You can download JDK 5.0 at

1.http://java.sun.com/j2se/1.5.0/download.jsp.

2.Click on Download JDK 5.0 Update 6 to go to the download page.

3.Click Accept to accept the license agreement.

4.Next choose the Linux self-extracting file. This is the download for the self-extracting binary file rather than the rpm.

5.Download to your preferred download directory. Change to that directory and make it executable by executing the following command:

Code:
chmod +x jdk-1_5_0_06-linux-i586.bin
Now execute the file:

Code:
./jdk-1_5_0_06-linux-i586.bin
You should now have a new directory called jdk1.5.0_06. Now move this directory to the location where it should be run. I chose /usr/lib/.

Code:
mv jdk1.5.0_06 /usr/lib
Now create a symbolic link called jdk to JAVA_HOME by the following command. This allows you to easily switch back and forth between different jvms should you ever need to

Code:
cd /usr/lib
ln -s jdk1.5.0_06 jdk
Now we need to set the JAVA_HOME environment variable. Add the following at the end of /etc/profile just after export PATH.

Code:
JAVA_HOME=/usr/lib/jdk
export JAVA_HOME
/etc/profile is executed at startup and when a user logs into the system. In order to update the environment you will need to log out and log back in to the system.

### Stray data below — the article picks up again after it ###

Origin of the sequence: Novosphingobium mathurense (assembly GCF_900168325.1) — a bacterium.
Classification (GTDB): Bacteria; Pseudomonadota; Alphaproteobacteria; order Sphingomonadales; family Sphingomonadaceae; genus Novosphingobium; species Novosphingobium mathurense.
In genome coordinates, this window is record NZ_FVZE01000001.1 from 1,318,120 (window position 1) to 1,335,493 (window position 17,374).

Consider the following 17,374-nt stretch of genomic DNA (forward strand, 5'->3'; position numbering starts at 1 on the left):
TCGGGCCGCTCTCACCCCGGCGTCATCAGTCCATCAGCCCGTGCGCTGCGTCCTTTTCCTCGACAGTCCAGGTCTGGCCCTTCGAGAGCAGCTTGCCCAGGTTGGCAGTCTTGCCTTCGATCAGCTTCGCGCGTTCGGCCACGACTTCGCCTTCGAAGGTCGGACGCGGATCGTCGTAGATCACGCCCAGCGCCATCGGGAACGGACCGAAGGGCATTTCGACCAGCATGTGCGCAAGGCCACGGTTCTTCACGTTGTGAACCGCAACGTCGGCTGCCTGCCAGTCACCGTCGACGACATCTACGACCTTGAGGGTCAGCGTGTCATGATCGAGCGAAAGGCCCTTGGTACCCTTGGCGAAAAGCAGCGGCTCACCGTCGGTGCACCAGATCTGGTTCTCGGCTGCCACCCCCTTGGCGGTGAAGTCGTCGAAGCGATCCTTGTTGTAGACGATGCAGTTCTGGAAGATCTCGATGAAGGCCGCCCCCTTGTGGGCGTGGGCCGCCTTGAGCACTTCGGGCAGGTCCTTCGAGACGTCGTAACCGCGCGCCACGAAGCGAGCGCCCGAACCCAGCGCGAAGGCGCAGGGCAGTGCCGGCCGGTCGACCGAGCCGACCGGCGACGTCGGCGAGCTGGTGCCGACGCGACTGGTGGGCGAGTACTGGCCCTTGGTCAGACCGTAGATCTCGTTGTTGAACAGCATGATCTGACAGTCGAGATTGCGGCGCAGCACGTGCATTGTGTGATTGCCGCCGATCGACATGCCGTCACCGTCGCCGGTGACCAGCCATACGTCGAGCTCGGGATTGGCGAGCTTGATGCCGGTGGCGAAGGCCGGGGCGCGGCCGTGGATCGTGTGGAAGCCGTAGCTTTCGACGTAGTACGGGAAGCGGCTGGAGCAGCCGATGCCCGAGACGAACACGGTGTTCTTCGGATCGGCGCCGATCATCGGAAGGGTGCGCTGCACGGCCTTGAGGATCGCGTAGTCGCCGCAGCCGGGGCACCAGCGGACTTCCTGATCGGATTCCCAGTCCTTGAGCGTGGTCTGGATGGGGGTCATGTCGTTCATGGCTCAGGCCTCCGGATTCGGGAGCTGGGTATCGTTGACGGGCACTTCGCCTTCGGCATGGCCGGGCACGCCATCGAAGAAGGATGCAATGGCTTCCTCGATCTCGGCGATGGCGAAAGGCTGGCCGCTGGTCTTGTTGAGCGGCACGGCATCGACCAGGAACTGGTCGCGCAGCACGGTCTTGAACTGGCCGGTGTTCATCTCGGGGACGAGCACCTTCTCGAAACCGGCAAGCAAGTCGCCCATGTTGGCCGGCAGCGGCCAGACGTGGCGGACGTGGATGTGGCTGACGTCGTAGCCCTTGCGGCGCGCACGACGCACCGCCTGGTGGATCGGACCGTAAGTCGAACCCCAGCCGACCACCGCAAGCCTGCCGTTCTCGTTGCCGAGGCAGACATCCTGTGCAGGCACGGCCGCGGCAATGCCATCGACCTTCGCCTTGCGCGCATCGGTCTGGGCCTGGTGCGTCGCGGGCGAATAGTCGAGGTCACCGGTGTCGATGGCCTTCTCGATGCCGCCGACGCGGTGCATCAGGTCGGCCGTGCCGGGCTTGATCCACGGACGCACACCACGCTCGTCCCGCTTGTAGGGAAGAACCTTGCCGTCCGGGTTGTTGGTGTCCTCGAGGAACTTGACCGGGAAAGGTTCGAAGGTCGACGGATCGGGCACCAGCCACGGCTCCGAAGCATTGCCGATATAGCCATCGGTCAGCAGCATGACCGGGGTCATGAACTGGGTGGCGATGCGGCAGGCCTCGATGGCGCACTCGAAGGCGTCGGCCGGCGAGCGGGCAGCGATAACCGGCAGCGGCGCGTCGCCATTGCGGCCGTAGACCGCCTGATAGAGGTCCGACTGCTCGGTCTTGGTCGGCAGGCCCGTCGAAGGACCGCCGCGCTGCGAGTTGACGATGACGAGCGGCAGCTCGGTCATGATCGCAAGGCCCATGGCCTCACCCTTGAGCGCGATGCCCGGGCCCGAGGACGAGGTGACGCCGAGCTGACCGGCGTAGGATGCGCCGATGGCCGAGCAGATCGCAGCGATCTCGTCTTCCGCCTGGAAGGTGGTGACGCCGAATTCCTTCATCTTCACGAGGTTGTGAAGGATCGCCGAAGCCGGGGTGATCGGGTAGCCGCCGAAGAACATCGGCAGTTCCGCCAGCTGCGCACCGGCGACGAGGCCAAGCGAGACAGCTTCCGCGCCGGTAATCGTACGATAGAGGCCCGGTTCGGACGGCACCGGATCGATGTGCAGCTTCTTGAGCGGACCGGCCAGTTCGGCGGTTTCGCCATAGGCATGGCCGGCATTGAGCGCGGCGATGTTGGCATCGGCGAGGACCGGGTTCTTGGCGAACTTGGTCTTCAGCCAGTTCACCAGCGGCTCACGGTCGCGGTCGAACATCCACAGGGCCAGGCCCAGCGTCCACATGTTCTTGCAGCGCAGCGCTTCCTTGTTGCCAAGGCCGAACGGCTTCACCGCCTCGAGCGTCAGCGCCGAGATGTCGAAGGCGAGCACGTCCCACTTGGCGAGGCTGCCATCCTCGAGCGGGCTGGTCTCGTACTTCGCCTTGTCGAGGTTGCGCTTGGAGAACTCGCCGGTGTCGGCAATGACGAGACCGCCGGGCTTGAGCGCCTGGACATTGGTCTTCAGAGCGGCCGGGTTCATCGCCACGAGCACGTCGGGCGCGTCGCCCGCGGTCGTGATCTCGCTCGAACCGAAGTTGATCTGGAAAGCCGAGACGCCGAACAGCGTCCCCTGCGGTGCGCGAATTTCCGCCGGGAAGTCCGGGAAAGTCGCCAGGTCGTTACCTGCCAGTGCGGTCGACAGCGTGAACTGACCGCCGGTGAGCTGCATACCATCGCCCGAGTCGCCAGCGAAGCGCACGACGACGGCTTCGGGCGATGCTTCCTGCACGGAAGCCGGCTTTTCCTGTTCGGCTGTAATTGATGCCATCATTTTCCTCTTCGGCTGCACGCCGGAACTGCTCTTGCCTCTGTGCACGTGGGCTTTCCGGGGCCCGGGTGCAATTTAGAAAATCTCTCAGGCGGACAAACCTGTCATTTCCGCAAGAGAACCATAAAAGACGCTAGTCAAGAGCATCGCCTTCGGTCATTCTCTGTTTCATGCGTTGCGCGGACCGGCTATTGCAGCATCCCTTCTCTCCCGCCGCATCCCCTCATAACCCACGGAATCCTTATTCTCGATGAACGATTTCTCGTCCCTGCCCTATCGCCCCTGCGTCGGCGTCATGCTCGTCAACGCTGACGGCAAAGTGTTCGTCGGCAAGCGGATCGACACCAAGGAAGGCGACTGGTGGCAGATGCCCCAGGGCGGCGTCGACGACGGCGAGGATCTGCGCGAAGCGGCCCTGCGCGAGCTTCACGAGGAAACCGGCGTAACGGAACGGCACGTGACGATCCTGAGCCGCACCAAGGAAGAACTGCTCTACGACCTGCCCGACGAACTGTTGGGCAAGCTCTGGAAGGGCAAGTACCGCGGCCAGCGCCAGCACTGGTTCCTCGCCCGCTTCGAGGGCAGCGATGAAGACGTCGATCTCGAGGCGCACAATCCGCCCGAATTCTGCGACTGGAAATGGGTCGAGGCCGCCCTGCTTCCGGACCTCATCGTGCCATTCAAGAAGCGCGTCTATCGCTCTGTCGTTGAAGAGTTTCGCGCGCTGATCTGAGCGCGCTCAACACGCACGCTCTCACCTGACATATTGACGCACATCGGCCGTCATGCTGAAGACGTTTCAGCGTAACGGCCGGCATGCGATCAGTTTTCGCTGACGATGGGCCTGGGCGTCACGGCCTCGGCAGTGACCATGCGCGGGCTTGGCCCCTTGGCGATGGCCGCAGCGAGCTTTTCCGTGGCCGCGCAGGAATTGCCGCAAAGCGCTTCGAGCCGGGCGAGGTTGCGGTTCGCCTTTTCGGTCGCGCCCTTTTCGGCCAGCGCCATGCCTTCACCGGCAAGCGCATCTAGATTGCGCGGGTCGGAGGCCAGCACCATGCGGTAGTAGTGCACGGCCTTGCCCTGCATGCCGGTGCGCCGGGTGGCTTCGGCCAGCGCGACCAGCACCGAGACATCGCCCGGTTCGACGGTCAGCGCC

Check to make sure JAVA_HOME is defined correctly by executing the command below. This should report the location of the Java SDK which should be /usr/lib/jdk.

Code:
echo $JAVA_HOME
Installing Tomcat

In this section you will download and install Apache Tomcat 5.5.16. For this particular setup, there is no need to build the package from source, we will download the binary version.

1.Download the binary version to your preferred download directory from here: http://tomcat.apache.org/download-55.cgi. Choose the tar.gz from the core section for 5.5.16.

2.Now change to that directory and extract the files using the following command:

Code:
cd /mydownloads
(be sure to change to your download directory)

Code:
tar xvzf apache-tomcat-5.5.16.tar.gz
You should now have a new directory called apache-tomcat-5.5.16.